Saturday, 26 December 2015


There's always a lot of stuff going on inside my head at the same time, at various levels of superficiality and various degrees of focus. I would quite fancy some chocolate fudge. The clouds seem to be lightening, so perhaps I could get my camera out in a while. My hands are looking kind of wrinkly on the keyboard and I must change my hand cream. I miss my boyfriend. I'm trying to remember some lines from a mid period Ciaran Carson poem. And there's a level at which I'm removed from and aware of all of those thoughts and feelings, while still experiencing each of them with all their nuances and details.

I tend to imagine that this is a uniquely twenty-first century type of consciousness, reflecting our sophistication and intelligence. In years past, I imagine that people were simpler creatures with less highly developed thought processes, probably more easily pleased, but less delicately attuned to shades of meaning. Less aware of the idiosyncrasies of their own psyches.

I ask my mum and dad, with whom I'm currently staying, what they think - not that they are unsophisticated creatures from centuries gone by. They think I'm wrong. The Psalms, Shakespeare and Emily Dickinson are the work of people whose minds seem considerably more complex and multifaceted than my own. And there must have been innumerable others who thought in similar ways but didn't have the means of communicating to readers from the future. Ok, they are right. That wasn't a very long argument.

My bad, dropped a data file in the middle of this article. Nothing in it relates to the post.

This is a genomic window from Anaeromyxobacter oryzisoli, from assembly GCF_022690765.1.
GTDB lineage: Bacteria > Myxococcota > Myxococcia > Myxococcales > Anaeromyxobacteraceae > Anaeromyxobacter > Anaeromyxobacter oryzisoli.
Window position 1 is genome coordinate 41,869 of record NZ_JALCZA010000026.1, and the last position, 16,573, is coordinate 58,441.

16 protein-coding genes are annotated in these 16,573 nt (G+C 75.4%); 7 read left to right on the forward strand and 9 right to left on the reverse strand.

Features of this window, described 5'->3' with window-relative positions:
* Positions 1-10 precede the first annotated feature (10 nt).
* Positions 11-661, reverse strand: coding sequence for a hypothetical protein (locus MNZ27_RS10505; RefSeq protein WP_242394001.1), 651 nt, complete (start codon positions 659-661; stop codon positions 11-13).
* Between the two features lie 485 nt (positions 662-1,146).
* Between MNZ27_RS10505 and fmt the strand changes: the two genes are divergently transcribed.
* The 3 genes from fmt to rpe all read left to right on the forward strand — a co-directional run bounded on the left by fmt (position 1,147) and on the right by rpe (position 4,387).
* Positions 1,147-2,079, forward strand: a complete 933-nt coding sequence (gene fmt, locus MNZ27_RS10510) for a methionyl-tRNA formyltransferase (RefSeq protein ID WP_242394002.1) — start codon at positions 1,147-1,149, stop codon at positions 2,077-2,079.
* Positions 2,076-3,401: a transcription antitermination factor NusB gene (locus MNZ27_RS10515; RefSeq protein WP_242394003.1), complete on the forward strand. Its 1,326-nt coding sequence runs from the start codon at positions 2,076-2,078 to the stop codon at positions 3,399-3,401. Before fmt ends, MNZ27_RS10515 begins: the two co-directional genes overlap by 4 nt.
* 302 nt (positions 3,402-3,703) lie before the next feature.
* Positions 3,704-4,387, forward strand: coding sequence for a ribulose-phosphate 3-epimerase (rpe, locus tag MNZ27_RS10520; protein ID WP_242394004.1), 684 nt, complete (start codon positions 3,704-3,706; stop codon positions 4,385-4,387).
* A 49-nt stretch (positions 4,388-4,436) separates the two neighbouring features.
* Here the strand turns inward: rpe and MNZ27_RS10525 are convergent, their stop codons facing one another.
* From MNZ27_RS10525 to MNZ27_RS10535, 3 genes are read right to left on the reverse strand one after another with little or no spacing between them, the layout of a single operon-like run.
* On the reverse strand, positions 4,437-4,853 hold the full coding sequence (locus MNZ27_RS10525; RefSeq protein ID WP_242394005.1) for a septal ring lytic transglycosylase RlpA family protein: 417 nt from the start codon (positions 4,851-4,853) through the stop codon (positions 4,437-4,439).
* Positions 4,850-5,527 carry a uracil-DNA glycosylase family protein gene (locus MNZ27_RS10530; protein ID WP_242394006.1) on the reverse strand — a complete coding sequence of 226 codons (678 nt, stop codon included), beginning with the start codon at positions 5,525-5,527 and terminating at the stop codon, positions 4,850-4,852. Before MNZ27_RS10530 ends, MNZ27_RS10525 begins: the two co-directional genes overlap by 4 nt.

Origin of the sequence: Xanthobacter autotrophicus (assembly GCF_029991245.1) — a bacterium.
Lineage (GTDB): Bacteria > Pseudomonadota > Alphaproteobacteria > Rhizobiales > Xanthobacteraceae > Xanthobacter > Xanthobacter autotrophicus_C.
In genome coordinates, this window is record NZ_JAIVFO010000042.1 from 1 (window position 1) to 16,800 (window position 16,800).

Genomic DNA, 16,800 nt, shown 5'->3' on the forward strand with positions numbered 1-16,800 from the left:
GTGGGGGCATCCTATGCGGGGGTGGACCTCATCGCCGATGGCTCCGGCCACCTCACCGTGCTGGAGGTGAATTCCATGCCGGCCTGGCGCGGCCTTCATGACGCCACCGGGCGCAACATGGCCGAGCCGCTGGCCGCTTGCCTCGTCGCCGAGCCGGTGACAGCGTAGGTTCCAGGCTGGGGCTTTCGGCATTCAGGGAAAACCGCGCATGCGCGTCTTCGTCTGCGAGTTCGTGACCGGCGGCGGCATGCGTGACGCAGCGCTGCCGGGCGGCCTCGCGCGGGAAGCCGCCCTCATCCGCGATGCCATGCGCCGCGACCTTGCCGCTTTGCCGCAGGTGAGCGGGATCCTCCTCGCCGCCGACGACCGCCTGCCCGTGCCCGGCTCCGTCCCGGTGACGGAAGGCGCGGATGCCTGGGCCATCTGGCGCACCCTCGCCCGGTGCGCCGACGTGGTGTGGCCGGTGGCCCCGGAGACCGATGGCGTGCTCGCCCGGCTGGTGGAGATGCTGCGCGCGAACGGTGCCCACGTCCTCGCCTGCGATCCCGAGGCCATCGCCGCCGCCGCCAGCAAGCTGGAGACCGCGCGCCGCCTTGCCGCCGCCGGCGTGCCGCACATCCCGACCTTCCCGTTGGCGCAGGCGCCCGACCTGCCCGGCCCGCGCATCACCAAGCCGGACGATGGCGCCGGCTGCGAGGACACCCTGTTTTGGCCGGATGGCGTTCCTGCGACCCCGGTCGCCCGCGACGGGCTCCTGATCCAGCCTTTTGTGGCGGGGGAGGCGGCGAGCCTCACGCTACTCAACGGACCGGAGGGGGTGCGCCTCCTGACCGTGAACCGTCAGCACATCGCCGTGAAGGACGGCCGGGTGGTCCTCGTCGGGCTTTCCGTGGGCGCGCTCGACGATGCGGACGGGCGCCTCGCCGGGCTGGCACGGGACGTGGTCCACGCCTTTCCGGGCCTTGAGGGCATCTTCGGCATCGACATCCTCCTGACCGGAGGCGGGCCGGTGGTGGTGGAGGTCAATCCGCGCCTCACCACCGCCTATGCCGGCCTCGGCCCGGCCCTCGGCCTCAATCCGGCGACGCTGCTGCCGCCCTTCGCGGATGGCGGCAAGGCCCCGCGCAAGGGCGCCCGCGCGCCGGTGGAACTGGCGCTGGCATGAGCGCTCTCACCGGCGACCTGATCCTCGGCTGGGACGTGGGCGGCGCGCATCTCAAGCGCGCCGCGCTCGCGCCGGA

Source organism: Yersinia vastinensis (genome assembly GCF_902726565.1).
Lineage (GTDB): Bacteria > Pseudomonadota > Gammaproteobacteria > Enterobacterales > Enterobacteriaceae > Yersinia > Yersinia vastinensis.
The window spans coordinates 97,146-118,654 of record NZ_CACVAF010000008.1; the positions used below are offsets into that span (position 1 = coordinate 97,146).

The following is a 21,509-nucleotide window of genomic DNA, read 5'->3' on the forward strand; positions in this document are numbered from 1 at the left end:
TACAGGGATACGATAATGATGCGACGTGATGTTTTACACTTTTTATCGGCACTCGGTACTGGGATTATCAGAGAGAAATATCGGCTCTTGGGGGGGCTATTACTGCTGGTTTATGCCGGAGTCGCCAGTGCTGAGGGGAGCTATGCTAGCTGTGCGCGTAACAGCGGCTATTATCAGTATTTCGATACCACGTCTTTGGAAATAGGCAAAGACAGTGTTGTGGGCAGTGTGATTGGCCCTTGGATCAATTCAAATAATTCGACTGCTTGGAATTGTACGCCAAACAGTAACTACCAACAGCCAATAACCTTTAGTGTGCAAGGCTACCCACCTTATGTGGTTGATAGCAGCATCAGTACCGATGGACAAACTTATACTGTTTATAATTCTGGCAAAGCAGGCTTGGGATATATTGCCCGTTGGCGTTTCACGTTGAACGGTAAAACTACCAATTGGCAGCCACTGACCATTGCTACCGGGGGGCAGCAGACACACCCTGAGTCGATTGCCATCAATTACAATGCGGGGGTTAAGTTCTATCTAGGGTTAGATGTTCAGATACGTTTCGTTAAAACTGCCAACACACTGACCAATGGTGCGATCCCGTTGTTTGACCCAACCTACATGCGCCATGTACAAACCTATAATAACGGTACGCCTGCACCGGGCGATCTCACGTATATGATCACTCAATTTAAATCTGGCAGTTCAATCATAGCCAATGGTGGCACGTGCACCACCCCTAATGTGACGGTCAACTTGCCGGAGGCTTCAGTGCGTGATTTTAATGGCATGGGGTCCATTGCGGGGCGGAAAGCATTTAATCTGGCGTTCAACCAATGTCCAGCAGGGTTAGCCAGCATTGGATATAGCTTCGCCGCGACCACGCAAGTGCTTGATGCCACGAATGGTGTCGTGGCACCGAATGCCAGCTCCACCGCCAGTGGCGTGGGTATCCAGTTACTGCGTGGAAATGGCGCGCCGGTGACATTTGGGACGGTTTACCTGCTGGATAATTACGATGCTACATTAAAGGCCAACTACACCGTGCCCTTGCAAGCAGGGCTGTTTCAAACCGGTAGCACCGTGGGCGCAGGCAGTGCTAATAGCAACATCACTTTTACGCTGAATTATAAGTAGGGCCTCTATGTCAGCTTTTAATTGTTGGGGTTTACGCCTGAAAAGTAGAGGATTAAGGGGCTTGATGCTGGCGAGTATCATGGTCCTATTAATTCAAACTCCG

But I think I may still be right about people from the past being more easily pleased, in a good way. 

At Christmas, I love re-reading my granny's account of a girlhood Christmas in Ardara, County Donegal, around 1910...

Every winter there was a tea-meeting otherwise Social, in connection with the church & at Xmas an Xmas tree from which every member present received a gift. Every gift was numbered and numbers were distributed to each person & there was much applause when some stalwart fisherman received a toy horse & cart or perhaps a string of beads.

During the winter the farmers & fisher folk found their own amusement in family gatherings in their own homes. To these the minister & his wife were always invited. I remember the thrill I had when I was taken to one of them. At a duly appointed hour a horse & car drew up at the manse door & well wrapped with rugs we started on a five mile drive to the Point. I was always afraid that a stumble on the part of the horse would precipitate the passengers into the Bog through which the road ran but my fears were unfounded, nothing worse happening than the loss of a hair ribbon blown by the wind amongst the bog cotton.